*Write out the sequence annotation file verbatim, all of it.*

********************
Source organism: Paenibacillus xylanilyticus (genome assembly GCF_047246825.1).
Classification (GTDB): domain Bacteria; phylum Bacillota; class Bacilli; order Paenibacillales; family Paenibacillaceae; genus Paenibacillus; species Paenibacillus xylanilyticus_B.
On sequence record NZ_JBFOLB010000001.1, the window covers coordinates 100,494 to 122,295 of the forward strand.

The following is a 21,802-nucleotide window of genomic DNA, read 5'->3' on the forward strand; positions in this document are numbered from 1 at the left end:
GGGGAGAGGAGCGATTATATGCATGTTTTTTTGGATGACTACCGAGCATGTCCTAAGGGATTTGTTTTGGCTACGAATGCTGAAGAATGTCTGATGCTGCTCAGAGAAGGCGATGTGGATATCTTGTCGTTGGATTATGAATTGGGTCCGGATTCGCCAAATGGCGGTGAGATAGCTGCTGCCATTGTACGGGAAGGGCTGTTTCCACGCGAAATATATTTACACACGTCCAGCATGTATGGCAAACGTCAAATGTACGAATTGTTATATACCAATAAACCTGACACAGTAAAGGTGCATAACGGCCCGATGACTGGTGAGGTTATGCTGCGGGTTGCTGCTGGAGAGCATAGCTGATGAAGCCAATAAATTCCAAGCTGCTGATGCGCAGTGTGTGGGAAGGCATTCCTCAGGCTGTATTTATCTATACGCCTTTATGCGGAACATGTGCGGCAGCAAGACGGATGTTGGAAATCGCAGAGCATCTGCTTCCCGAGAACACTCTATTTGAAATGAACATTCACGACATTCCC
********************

Source organism: Paenibacillus xylanilyticus (genome assembly GCF_047246825.1).
Classification (GTDB): domain Bacteria; phylum Bacillota; class Bacilli; order Paenibacillales; family Paenibacillaceae; genus Paenibacillus; species Paenibacillus xylanilyticus_B.
On sequence record NZ_JBFOLB010000001.1, the window covers coordinates 100,494 to 122,295 of the forward strand.

The following is a 21,802-nucleotide window of genomic DNA, read 5'->3' on the forward strand; positions in this document are numbered from 1 at the left end:
GGGGAGAGGAGCGATTATATGCATGTTTTTTTGGATGACTACCGAGCATGTCCTAAGGGATTTGTTTTGGCTACGAATGCTGAAGAATGTCTGATGCTGCTCAGAGAAGGCGATGTGGATATCTTGTCGTTGGATTATGAATTGGGTCCGGATTCGCCAAATGGCGGTGAGATAGCTGCTGCCATTGTACGGGAAGGGCTGTTTCCACGCGAAATATATTTACACACGTCCAGCATGTATGGCAAACGTCAAATGTACGAATTGTTATATACCAATAAACCTGACACAGTAAAGGTGCATAACGGCCCGATGACTGGTGAGGTTATGCTGCGGGTTGCTGCTGGAGAGCATAGCTGATGAAGCCAATAAATTCCAAGCTGCTGATGCGCAGTGTGTGGGAAGGCATTCCTCAGGCTGTATTTATCTATACGCCTTTATGCGGAACATGTGCGGCAGCAAGACGGATGTTGGAAATCGCAGAGCATCTGCTTCCCGAGAACACTCTATTTGAAATGAACATTCACGACATTCCC